Monday, October 6, 2008

Raving Over Research

I'm pleased as punch right now, because by chance I came across an obscure memoir from the 1980's, The Private War by Bruno Shatyn, and it's turned out to be such a gem for my ever-on-going historical research.

The author, a lawyer in Krakow before the Nazi invasion, details his experiences during the war, everything from tricking the German occupiers into stamping approval on a forged pass to transfer his wife to the Russian-occupied sector of Poland on their own trains, to rescuing his family and his inlaws on false papers and setting them up to hide in plain sight, working right under the noses of the Nazis. (His brother-in-law worked in the Nazi labor department, under the charge of a German official.)

But the most important treasures are the details of everyday life under the Nazis, of the coping mechanisms people developed and the normal sights and sounds, details that are often left out or taken for granted, but are essential for developing true historical accuracy. The author's analytical approach to telling the story gave me priceless glimpses into how so many Underground operations were carried out, step by step, and how people thought and felt and talked.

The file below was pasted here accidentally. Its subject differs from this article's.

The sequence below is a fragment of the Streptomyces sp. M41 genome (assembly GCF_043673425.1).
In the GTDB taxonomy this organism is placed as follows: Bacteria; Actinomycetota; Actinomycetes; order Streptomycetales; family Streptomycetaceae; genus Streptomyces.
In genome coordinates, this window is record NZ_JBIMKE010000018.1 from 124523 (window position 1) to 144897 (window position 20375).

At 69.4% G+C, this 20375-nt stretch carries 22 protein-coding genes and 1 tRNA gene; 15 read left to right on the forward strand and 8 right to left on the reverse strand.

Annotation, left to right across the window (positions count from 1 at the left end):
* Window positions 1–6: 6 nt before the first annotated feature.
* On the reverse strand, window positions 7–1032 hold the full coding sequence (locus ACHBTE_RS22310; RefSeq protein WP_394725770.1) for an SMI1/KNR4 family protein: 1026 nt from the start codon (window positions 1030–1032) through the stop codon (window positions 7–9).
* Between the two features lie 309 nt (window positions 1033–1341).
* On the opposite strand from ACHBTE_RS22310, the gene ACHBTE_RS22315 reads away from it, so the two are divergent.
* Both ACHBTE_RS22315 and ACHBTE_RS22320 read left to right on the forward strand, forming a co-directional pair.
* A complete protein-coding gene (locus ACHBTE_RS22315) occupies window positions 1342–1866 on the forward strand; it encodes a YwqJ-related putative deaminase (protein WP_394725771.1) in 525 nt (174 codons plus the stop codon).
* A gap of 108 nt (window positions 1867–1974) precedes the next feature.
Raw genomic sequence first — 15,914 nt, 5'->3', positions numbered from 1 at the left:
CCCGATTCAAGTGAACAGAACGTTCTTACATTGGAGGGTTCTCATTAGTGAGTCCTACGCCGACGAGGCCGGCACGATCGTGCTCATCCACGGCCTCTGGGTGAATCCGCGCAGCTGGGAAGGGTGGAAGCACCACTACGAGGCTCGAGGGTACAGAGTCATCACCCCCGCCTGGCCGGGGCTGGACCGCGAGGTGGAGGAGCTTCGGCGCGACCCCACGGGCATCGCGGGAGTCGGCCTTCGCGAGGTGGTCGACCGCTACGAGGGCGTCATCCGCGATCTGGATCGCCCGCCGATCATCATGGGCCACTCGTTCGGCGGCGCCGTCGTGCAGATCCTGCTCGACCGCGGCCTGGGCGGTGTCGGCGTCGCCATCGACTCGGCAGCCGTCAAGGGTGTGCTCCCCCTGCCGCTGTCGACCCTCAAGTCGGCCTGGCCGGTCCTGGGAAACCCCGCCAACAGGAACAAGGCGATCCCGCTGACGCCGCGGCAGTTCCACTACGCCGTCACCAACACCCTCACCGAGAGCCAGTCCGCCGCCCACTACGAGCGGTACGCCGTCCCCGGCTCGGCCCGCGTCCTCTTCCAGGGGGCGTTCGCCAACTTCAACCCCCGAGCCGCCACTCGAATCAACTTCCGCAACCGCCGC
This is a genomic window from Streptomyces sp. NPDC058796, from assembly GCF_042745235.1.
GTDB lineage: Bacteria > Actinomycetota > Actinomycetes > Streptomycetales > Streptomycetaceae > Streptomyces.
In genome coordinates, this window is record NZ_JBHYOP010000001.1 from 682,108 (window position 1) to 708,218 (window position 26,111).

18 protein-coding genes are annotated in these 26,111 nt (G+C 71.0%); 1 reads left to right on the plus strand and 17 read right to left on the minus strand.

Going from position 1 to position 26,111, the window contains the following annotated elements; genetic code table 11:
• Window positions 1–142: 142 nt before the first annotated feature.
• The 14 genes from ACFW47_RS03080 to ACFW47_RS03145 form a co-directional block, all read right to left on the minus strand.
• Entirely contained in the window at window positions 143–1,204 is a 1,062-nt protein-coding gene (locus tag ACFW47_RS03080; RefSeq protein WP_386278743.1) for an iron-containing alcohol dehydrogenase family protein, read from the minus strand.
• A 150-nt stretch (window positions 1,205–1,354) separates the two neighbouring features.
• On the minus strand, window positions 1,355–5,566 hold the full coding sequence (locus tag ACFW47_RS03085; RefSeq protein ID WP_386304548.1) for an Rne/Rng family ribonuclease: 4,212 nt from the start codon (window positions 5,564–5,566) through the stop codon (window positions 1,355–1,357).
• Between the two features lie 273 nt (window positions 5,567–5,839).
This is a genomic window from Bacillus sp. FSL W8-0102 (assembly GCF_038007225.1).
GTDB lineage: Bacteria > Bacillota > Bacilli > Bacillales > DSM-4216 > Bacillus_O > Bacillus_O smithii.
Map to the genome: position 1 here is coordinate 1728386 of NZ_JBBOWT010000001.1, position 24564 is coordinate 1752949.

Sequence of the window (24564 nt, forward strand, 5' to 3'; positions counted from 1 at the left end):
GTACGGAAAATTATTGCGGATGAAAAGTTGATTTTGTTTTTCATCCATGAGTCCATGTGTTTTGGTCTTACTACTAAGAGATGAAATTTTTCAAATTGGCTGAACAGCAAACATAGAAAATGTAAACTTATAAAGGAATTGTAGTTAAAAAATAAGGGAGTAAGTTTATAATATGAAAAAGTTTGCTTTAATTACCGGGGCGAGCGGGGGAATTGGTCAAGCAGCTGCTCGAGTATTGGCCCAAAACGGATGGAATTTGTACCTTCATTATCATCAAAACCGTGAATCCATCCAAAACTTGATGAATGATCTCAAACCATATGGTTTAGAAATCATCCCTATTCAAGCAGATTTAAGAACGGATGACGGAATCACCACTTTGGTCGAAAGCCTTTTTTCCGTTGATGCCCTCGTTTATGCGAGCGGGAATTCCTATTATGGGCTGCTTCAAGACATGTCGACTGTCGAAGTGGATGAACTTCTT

My delight in reading this latest addition to my collection has reminded me once again about just how important reading is to a writer's development. Not only in honing their skills and keeping them open minded and invigorated, but also in building the base of knowledge that lends authenticity to a story and makes it real in the eyes of the reader. For historical fiction writers, especially, it's essential to gain a well-rounded understanding of the time period and location of the story, including the sensory details that make it come alive.

And now I am off to request more of the books on my long list through the inter-library loan... :D

1 comment:

Jenny Graman Meyer said...

That sounds like a totally awesome find! Congrats. Don't you love stuff like that.
I think I found someone to translate my 12 pages from a Polish book about gypsies. Keeping my fingers crossed!